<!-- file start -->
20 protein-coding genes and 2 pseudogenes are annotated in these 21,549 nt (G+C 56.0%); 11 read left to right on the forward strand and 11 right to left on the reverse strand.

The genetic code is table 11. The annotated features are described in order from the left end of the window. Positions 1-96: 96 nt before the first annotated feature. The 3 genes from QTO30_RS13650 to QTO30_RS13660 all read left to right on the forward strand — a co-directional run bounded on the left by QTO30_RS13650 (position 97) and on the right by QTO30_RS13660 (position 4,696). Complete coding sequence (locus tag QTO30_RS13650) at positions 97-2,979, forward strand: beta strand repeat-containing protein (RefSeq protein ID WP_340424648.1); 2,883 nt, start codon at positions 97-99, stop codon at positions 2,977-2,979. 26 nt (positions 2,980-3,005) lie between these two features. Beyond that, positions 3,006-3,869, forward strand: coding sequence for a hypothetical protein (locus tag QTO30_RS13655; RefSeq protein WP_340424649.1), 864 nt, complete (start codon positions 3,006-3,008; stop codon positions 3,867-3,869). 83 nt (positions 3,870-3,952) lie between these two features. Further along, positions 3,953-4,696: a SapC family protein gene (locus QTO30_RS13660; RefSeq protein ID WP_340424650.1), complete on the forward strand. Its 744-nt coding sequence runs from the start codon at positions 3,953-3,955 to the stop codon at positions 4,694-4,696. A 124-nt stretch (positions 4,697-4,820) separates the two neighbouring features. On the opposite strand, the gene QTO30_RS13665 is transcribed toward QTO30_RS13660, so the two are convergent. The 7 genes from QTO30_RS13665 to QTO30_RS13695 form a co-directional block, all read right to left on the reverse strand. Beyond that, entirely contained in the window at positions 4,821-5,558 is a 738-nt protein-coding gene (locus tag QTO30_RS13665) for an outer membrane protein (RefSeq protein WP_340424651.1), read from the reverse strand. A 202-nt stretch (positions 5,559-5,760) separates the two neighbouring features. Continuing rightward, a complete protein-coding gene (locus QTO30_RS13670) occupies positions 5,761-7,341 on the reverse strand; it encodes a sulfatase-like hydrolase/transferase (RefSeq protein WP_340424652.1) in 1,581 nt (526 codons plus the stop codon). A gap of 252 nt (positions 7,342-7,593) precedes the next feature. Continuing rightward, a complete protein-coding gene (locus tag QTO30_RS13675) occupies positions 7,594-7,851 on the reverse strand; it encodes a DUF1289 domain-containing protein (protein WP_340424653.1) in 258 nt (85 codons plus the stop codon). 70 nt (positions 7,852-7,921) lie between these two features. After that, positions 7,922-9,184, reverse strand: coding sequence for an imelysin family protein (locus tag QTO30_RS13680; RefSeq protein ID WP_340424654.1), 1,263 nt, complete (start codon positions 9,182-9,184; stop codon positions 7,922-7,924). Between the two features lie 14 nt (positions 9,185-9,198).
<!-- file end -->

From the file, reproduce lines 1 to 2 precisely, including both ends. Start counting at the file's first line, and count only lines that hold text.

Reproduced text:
20 protein-coding genes and 2 pseudogenes are annotated in these 21,549 nt (G+C 56.0%); 11 read left to right on the forward strand and 11 right to left on the reverse strand.

The genetic code is table 11. The annotated features are described in order from the left end of the window. Positions 1-96: 96 nt before the first annotated feature. The 3 genes from QTO30_RS13650 to QTO30_RS13660 all read left to right on the forward strand — a co-directional run bounded on the left by QTO30_RS13650 (position 97) and on the right by QTO30_RS13660 (position 4,696). Complete coding sequence (locus tag QTO30_RS13650) at positions 97-2,979, forward strand: beta strand repeat-containing protein (RefSeq protein ID WP_340424648.1); 2,883 nt, start codon at positions 97-99, stop codon at positions 2,977-2,979. 26 nt (positions 2,980-3,005) lie between these two features. Beyond that, positions 3,006-3,869, forward strand: coding sequence for a hypothetical protein (locus tag QTO30_RS13655; RefSeq protein WP_340424649.1), 864 nt, complete (start codon positions 3,006-3,008; stop codon positions 3,867-3,869). 83 nt (positions 3,870-3,952) lie between these two features. Further along, positions 3,953-4,696: a SapC family protein gene (locus QTO30_RS13660; RefSeq protein ID WP_340424650.1), complete on the forward strand. Its 744-nt coding sequence runs from the start codon at positions 3,953-3,955 to the stop codon at positions 4,694-4,696. A 124-nt stretch (positions 4,697-4,820) separates the two neighbouring features. On the opposite strand, the gene QTO30_RS13665 is transcribed toward QTO30_RS13660, so the two are convergent. The 7 genes from QTO30_RS13665 to QTO30_RS13695 form a co-directional block, all read right to left on the reverse strand. Beyond that, entirely contained in the window at positions 4,821-5,558 is a 738-nt protein-coding gene (locus tag QTO30_RS13665) for an outer membrane protein (RefSeq protein WP_340424651.1), read from the reverse strand. A 202-nt stretch (positions 5,559-5,760) separates the two neighbouring features. Continuing rightward, a complete protein-coding gene (locus QTO30_RS13670) occupies positions 5,761-7,341 on the reverse strand; it encodes a sulfatase-like hydrolase/transferase (RefSeq protein WP_340424652.1) in 1,581 nt (526 codons plus the stop codon). A gap of 252 nt (positions 7,342-7,593) precedes the next feature. Continuing rightward, a complete protein-coding gene (locus tag QTO30_RS13675) occupies positions 7,594-7,851 on the reverse strand; it encodes a DUF1289 domain-containing protein (protein WP_340424653.1) in 258 nt (85 codons plus the stop codon). 70 nt (positions 7,852-7,921) lie between these two features. After that, positions 7,922-9,184, reverse strand: coding sequence for an imelysin family protein (locus tag QTO30_RS13680; RefSeq protein ID WP_340424654.1), 1,263 nt, complete (start codon positions 9,182-9,184; stop codon positions 7,922-7,924). Between the two features lie 14 nt (positions 9,185-9,198).